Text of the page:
Not surprisingly given the size of protein and the diversity in tissue type of the patients it is difficult to match individual peptide responses with potential HLA class II restricting element. However, of the five patients showing a response to PP5 (M, N, O peptides), three had a HLA-DR4 allele which has been shown previously to restrict response to a 5T4 epitope within the N and O peptides [26]. The 10mer ELISPOT responses reported previously [24] were found in eight patients PBMC at various points post vaccination and 6/7 that were tested showed tumour HLA class I loss by immunohistochemistry. This is consistent with these effectors being expanded by the vaccination having previously driven evolution of the tumour phenotype. They could have been maintained at low levels by cross priming to 5T4 glycoprotein through local antigen presenting cells. One tumour biopsy also had detectable 5T4 specific T cells in the TlLs isolated after two vaccinations and this patient’s tumour did show downregulation of HLA class I expression (patient 19).

We have previously reported an association of prolonged survival with fresh PBMC 5T4 specific proliferation and the density of CD3+ TIL at surgery; indeed 7/8 patients who had pre-existing fresh PBMC proliferative response to 5T4 were long term survivors [24]. Where pre-existing 5T4 responses were detected in the cryopreserved PMBC (n = 5), four patients were represented in the evaluable survival group and three were longer term survivors. The interpretation of the proliferative peptide responses is likely to be complex. It clearly reflects the immunogenicity of the vaccine but how the individual peptide specificity correlates with outcome is challenging in a study of this size.

It is possible that the mechanisms underlying the prolonged survival may include both serological and cellular immunity manifest through either direct or indirect mechanisms. Typically, cancer vaccines are aimed at generating CD8+ T effectors likely to be able to directly kill as well as produce anti-tumour cytokines such as IFN-γ or TNF. However, the actions of the latter may be confounded by immune escape mechanisms dependent on HLA loss in the tumour targets or the influence of T regulatory cells locally and/or systematically or by the presence of immunosuppressive cytokines. The complexity of factors likely to influence vaccine or natural tumour specific cell mediated immunity in the patients in this trial is evidenced by considering the proportion of patients with immune escape phenotypes. Thus, 59% demonstrated HLA class I tumour loss, 44% elevated FoxP3+ Treg as percentage of CD4+ T cells in situ, 78% showed <10 CD8+:FoxP3+ ratios whilst 81% had >3% Treg level in the peripheral blood. Overall, these observations reflect the complexity of interactions likely to influence the balance of immune factors contributing to clinical outcome. However, in terms of prolonged survival only elevated levels of Treg as a proportion of CD4+ infiltrate, but not as an absolute number, were significantly associated with poorer survival.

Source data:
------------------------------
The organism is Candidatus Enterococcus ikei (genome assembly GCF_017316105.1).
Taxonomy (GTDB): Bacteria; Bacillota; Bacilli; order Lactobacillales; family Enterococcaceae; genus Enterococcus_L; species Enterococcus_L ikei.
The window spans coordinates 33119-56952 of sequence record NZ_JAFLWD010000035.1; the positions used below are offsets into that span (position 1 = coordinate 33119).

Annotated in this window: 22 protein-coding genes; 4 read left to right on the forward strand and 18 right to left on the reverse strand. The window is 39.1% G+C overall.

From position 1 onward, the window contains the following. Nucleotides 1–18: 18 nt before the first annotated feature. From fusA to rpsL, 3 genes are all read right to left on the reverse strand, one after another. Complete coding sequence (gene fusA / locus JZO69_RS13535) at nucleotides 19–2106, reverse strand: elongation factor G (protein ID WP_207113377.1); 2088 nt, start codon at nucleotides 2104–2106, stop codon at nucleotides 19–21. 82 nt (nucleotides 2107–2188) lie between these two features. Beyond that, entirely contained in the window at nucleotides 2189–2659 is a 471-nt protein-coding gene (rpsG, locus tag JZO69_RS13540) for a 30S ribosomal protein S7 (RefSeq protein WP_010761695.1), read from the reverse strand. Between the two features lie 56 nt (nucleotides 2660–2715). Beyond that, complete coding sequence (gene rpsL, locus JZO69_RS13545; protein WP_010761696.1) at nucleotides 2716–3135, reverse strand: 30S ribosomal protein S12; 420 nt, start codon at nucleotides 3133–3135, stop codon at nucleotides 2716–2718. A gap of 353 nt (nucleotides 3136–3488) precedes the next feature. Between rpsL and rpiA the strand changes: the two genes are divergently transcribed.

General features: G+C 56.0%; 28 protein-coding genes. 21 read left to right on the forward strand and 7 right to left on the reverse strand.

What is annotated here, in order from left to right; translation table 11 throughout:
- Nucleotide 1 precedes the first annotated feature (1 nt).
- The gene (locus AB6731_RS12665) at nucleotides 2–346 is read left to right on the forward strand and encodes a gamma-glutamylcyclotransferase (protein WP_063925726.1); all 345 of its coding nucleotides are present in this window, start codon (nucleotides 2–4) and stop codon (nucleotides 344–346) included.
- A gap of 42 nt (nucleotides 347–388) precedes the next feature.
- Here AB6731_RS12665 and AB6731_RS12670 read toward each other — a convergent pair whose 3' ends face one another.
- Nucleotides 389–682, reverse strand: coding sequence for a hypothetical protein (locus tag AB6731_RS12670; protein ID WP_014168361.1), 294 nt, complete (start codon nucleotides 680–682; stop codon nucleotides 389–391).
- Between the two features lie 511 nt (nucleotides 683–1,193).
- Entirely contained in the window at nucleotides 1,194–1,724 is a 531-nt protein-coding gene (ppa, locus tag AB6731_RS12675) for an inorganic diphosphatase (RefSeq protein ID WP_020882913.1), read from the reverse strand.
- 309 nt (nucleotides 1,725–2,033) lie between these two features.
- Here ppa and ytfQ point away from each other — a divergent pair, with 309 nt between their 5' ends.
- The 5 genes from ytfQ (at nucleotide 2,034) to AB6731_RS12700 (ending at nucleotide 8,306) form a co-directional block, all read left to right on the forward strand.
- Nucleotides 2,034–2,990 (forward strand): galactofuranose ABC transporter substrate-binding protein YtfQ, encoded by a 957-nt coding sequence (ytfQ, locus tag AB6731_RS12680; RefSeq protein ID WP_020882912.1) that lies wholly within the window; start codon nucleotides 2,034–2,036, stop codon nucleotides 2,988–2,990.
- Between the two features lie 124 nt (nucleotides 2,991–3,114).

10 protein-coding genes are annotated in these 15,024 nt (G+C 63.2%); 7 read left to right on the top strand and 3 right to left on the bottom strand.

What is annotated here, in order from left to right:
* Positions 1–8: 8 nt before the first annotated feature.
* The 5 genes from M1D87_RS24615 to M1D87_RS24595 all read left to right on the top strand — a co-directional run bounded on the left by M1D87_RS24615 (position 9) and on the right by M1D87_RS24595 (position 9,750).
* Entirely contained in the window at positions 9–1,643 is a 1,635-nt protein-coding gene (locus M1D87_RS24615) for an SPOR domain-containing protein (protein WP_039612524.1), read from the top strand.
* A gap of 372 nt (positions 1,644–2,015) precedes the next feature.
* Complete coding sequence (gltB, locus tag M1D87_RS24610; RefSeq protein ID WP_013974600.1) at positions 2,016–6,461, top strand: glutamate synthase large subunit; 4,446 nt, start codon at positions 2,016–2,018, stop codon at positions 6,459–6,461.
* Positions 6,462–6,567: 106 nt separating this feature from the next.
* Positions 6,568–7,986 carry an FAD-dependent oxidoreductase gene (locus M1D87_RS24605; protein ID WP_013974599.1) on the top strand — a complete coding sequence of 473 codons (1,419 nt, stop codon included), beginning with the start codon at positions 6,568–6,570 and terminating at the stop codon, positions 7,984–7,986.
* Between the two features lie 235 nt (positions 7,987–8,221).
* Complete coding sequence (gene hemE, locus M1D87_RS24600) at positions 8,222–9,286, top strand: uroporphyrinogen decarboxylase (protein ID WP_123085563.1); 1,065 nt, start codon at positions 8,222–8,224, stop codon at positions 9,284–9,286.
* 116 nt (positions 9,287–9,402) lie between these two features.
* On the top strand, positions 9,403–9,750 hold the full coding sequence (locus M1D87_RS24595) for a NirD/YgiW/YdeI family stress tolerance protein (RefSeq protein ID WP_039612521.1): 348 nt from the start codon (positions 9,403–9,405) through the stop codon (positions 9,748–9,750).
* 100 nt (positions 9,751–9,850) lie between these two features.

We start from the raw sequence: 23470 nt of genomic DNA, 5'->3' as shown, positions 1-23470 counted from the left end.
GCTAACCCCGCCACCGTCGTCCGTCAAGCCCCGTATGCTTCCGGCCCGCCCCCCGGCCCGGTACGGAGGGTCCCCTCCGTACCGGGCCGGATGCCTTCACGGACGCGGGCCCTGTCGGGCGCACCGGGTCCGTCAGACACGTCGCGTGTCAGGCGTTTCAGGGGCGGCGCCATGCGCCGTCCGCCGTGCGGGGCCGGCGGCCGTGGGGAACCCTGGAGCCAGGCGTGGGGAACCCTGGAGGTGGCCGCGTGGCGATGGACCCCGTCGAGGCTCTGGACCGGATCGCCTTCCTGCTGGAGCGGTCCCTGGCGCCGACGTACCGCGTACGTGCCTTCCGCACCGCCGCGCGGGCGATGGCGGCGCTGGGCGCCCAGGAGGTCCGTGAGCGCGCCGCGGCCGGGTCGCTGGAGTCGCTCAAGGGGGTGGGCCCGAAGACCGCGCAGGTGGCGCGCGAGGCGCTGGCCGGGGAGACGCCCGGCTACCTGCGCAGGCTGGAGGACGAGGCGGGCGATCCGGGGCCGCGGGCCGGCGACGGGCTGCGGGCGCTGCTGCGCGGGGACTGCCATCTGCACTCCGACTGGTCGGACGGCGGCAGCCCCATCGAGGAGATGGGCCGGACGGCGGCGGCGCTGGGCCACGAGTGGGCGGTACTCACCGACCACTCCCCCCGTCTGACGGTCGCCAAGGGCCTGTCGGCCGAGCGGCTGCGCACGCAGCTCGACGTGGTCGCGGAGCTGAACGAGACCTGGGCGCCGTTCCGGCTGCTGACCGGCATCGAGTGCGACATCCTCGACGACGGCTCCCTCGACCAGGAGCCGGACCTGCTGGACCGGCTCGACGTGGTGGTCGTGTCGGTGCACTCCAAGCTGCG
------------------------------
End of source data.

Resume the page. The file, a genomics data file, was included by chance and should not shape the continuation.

There are some published data on TIL influence in CRC. One study stratified primary CRC by high and low Treg infiltration but did not find any significant difference in survival between patients [29]. Another documented a reduction in tumour-infiltrating T cells in CRC liver metastases compared to normal liver tissue and this was speculated to be as a result of increased tumour-infiltration by Treg [30] but our work does not support this conclusion. In another report, CD8+ T cell infiltration was shown as a positive prognostic factor in CRC [31] but this was not apparent in this study where most of the tumours (14/18) showed <10 CD8+/Treg ratios. Our previous IHC work showed that CD3+ levels of infiltration but not CD4+ or CD8+ were associated with better survival. Taken together and with the rider that this is a small study, these data suggest the possibility that manipulation of local CD4+ infiltration could influence immune control of the cancer.

Acknowledgments

This trial was sponsored by Cancer Research UK and monitored by the Cancer Research UK Drug Development Office. EE, AD, DB, TS and PLS were supported by CR UK; SD by Wigan Cancer Research Fund as a Joseph Starkey Fellow. We thank Ester Martin for her contribution to the HLA expression studies. We are very grateful for all patients who participated in this trial.

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© Springer-Verlag 2009